All seems calm at the moment on the Covid-19 front. Cases are down, hospitals no longer have Covid-19 wards, schools and colleges are finally open, and we are back to worrying about inflation and the price of petrol. Given the experience of the past 25 months, concerns lurk in the background as we go about our daily lives. Will there be a fourth wave? Do we need boosters? At what interval? Is it okay to send young children to school without vaccines? Can the elderly travel? Do we need masks?
Earlier in the year, we had confident predictions of a fourth wave to arrive by the middle of the year. This week we have news of variants XE, BA.4 and BA.5, which have followed the global spread of BA.2, which transmitted at rates faster than the original Omicron. If we have learnt anything, it is that we’re living in an evolving situation. We need to learn and adapt quickly, because preparedness to detect and measure, and speed are essential components of an effective response with a rapidly spreading infection. What, then, is the way forward?
Today, we are not where we were a year ago. The adult population of India has been vaccinated with two doses. It is clear that following the Delta and Omicron waves, that vaccines protect well against severe disease, hospitalisations and deaths, but not against infection. In other parts of the world with other vaccines, it has been shown that, particularly in the elderly population, protection against severe disease declines with time, but these data have come from countries with a much larger older, at-risk population and a different infection history from India, having seen the Delta wave after their populations were vaccinated, unlike India where vaccination covered a small proportion of the population in the first quarter of 2021, when the Delta wave hit.
The national serosurvey in June 2021 showed that about 60% of the population had been infected and 2022 post-Omicron serosurveys from states show up to 80% seropositivity in children who had not received vaccination, indicating the high level of infection in India. Nonetheless, the decision to introduce precautionary doses has been taken, despite the lack of evidence of the need for boosters in the Indian population. Does this mean boosters are not needed or will never be needed?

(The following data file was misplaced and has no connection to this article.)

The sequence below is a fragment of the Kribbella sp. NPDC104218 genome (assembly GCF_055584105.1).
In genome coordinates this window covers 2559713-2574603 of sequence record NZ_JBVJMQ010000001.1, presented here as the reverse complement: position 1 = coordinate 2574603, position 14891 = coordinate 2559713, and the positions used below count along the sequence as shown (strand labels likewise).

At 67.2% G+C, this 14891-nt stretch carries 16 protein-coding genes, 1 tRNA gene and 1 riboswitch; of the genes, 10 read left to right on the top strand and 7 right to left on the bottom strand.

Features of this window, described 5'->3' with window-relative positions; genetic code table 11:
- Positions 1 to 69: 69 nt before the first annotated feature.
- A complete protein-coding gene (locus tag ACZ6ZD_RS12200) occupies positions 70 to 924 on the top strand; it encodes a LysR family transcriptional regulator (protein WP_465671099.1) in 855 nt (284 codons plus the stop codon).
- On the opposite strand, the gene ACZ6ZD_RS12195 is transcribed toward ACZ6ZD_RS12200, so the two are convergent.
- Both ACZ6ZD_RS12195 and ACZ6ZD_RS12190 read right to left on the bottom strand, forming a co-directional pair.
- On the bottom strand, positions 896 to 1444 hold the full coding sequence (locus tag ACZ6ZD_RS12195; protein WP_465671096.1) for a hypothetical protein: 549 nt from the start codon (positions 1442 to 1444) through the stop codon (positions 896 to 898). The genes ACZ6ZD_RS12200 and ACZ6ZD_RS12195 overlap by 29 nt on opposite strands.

Since boosters are usually given when vaccines are demonstrated to be no longer protective, we need to be able to measure protection in order to show that protection has declined to a level that needs boosting. The United States Food and Drug Administration has proposed a decline to less than 80% protection against the disease as a trigger for boosting. We should consider whether such a strategy would be appropriate for India, and if yes, there need to be mechanisms to assess vaccine effectiveness. With the integration of CoWin and the testing databases, this is feasible, but needs to be a real-time ongoing exercise measuring vaccination status and timing of all Covid-19 patients admitted to hospitals.
Second, we need to implement in full measure the testing strategy proposed by the government which covers testing of all cases of serious respiratory infections, a proportion of milder infections, outbreaks of respiratory illnesses and risk groups such as travellers. This testing requires clinical and vaccination data to be collected so that the consequences of new variant infections can be picked up early. The separation of sequencing from clinical data must be narrowed so that treating teams on the frontlines and public health professionals are empowered to act. In all testing, the data must be rapidly available to those nearest to the infections, unlike the delayed and centrally controlled practice that hampered local response in the first two years. New variants are a certainty, and if a variant that breaks through vaccine-induced immunity and causes more severe disease does emerge, a rapid response could help contain or slow the spread.
Third, we need research. Diagnostics have been a success story, but we will need to keep up with variants. Research is needed for existing vaccines to understand when to boost and with which combinations, and in what age- and risk-groups. Research is needed for new vaccines that induce longer lasting and broader protection. Antiviral drugs are now available but with a rapidly mutating virus, chances of resistance are high, so we need to understand what is the best way to use anti-viral drugs and monoclonal antibodies to preserve their utility as well as develop new drugs. We need clinical research to identify the best strategies to manage long Covid-19 in adults and children. The list of unknowns is long and addressing the key issues is urgent. Finally, in all of this, we must remember that Covid-19 is not going to go away and we cannot manage it as a special silo forever. In many ways, we have been lucky that this very transmissible virus had a low level of severity and we were able to make good vaccines quickly. We now need to integrate care for Covid-19 into routine health care, and not ignore other infectious and chronic diseases, and build preparedness — not just for the future of Sars-CoV2 and its variant, but for the next outbreak. We have a long way to go.
Gagandeep Kang is professor, Christian Medical College, Vellore The views expressed are personal